Microsoft sinks datacentre off Orkney to create eco-friendly internet

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12 months after launching Project Natick in July 2014, Microsoft deployed a lab-built proof-of-concept prototype in calm, shallow waters off California.

Microsoft has sunk a massive data center to the bottom of the Scottish sea, The Verge reported Wednesday.

The 12-rack cylinder was built in France by a shipbuilding company, Naval, with Microsoft foreseeing future deployments where cylinders are sunk in groups of five - which could be why Microsoft patented artificial reefs made out of data centers past year.

The data centre was towed out to sea where it was lowered underwater, switched on and connected to data backhaul to shore through a combined fibre-optic and power cable. Cooling costs account for a significant proportion of the total cost of running traditional data centers, but the undersea data center will be cooled by the seawater that surrounds it.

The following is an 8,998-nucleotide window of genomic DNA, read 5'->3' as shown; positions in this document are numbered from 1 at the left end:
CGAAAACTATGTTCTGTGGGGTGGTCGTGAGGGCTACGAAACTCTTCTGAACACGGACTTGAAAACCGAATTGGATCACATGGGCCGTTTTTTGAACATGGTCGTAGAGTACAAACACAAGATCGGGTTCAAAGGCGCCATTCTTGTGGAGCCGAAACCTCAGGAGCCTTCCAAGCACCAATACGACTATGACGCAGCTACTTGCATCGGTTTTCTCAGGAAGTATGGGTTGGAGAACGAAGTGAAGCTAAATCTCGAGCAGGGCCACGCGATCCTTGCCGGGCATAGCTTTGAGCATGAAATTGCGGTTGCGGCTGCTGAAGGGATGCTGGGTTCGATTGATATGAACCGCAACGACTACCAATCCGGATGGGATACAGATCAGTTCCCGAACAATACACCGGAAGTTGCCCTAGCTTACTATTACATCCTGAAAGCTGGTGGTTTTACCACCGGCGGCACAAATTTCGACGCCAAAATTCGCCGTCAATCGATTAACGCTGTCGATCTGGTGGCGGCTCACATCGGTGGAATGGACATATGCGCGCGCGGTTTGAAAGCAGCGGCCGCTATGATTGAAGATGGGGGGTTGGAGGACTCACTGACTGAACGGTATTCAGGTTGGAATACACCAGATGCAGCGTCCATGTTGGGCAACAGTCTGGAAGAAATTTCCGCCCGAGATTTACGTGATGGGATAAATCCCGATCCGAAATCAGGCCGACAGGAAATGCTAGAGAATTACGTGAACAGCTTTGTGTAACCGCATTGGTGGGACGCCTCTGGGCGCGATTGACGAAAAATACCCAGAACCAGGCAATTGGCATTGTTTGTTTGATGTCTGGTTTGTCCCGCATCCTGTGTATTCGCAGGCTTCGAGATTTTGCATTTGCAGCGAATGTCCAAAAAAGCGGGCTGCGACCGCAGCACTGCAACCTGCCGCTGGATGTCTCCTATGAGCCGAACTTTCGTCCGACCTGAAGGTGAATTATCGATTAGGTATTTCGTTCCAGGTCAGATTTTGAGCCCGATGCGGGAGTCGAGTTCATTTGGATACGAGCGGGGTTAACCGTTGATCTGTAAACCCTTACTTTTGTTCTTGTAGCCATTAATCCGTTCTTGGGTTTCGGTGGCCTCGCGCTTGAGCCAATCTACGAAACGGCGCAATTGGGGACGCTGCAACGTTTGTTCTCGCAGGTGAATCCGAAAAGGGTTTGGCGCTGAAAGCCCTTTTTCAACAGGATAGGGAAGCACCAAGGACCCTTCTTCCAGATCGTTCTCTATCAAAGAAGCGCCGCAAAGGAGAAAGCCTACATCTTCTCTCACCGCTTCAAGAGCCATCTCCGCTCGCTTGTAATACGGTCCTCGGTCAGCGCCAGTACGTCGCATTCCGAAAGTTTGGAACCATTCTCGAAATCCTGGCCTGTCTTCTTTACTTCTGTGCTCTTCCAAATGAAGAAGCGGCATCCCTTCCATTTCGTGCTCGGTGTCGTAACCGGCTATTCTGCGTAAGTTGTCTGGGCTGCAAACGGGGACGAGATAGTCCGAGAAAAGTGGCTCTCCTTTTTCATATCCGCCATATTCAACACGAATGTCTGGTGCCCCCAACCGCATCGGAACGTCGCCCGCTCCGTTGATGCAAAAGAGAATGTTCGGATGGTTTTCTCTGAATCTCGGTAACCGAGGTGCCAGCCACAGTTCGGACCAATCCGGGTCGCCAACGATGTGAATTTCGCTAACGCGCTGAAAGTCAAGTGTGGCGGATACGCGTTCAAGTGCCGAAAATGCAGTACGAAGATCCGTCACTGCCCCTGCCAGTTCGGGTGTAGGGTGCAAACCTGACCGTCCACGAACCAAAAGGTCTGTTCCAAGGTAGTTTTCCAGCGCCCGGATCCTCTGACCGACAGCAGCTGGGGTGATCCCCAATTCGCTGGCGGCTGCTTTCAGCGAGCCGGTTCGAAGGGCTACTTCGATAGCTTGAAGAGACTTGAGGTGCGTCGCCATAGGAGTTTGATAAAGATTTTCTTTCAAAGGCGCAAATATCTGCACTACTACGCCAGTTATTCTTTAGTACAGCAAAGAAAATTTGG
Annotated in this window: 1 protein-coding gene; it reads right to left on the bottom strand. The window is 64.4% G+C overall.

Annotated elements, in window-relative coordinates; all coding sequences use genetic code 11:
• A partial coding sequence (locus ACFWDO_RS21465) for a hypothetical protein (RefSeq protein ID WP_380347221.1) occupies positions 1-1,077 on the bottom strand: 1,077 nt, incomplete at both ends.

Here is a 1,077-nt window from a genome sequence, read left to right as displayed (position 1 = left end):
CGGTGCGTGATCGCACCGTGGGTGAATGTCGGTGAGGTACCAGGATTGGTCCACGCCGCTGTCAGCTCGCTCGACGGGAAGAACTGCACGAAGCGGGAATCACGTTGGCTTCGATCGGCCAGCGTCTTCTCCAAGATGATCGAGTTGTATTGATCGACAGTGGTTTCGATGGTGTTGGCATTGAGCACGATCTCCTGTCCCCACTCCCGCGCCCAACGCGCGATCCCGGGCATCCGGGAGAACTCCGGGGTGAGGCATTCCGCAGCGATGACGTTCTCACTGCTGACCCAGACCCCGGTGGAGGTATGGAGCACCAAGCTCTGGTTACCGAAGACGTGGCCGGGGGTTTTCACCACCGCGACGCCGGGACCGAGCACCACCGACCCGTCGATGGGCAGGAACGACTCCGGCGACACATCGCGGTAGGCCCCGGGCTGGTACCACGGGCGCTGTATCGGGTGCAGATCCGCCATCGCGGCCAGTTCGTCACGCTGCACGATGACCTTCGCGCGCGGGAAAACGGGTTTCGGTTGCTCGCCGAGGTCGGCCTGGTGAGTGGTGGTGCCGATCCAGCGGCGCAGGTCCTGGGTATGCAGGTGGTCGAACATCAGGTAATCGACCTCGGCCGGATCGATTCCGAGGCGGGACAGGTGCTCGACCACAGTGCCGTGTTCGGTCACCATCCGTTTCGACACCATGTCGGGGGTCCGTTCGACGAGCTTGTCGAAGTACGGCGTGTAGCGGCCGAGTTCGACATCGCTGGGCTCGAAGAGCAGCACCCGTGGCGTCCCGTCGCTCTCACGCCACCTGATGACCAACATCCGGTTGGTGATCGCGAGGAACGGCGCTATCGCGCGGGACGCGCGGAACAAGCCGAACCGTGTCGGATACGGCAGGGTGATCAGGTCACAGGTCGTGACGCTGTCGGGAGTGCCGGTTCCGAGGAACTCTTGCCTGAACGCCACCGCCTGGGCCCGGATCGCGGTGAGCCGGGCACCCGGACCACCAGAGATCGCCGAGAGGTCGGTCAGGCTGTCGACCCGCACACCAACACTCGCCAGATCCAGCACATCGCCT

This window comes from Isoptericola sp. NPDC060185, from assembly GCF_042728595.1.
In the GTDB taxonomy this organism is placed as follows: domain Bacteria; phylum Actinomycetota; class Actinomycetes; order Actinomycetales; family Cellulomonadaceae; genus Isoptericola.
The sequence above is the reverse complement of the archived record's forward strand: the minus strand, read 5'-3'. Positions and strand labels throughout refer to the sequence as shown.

Microsoft has submerged an experimental data center into the ocean floor of the Northern Isles near Scotland. But it also means that it is not possible to fix the servers if any components break.

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Compared to more conventional data centers that can span football fields, Project Natick's underwater facility is a gnat at about 40-feet long and resembles a cylinder-like cargo container typically seen on big, shipping vessels.

"We've got so much renewable energy here", says EMEC managing director Neil Kermode.

If Project Natick proves a success, Microsoft envisages sinking groups of five cylinders and being able to deploy a data centre offshore in 90 days, instead of the several years it would take on land. With the demand for their resources across the computing industry growing exponentially, Microsoft wants to find a solution to data storage that provides both the speed people expect and capacity that is more environmentally sustainable.

"Almost half of the world's population lives near large bodies of water", Cindy Rose, Microsoft's United Kingdom chief executive, said in a blog post Wednesday.

One of the major issues that remain with placing data centers under the sea is the impossibility of repairing computer servers if they fail, but Microsoft engineers believe that it is a risk that must be taken with so many additional benefits coming out of the project. "Naval Group's deep expertise in innovative marine technologies, including renewables, makes it an ideal choice for collaboration on Phase 2's design, fabrication, and deployment of a standard, manufacturable, rapidly deployable datacenter".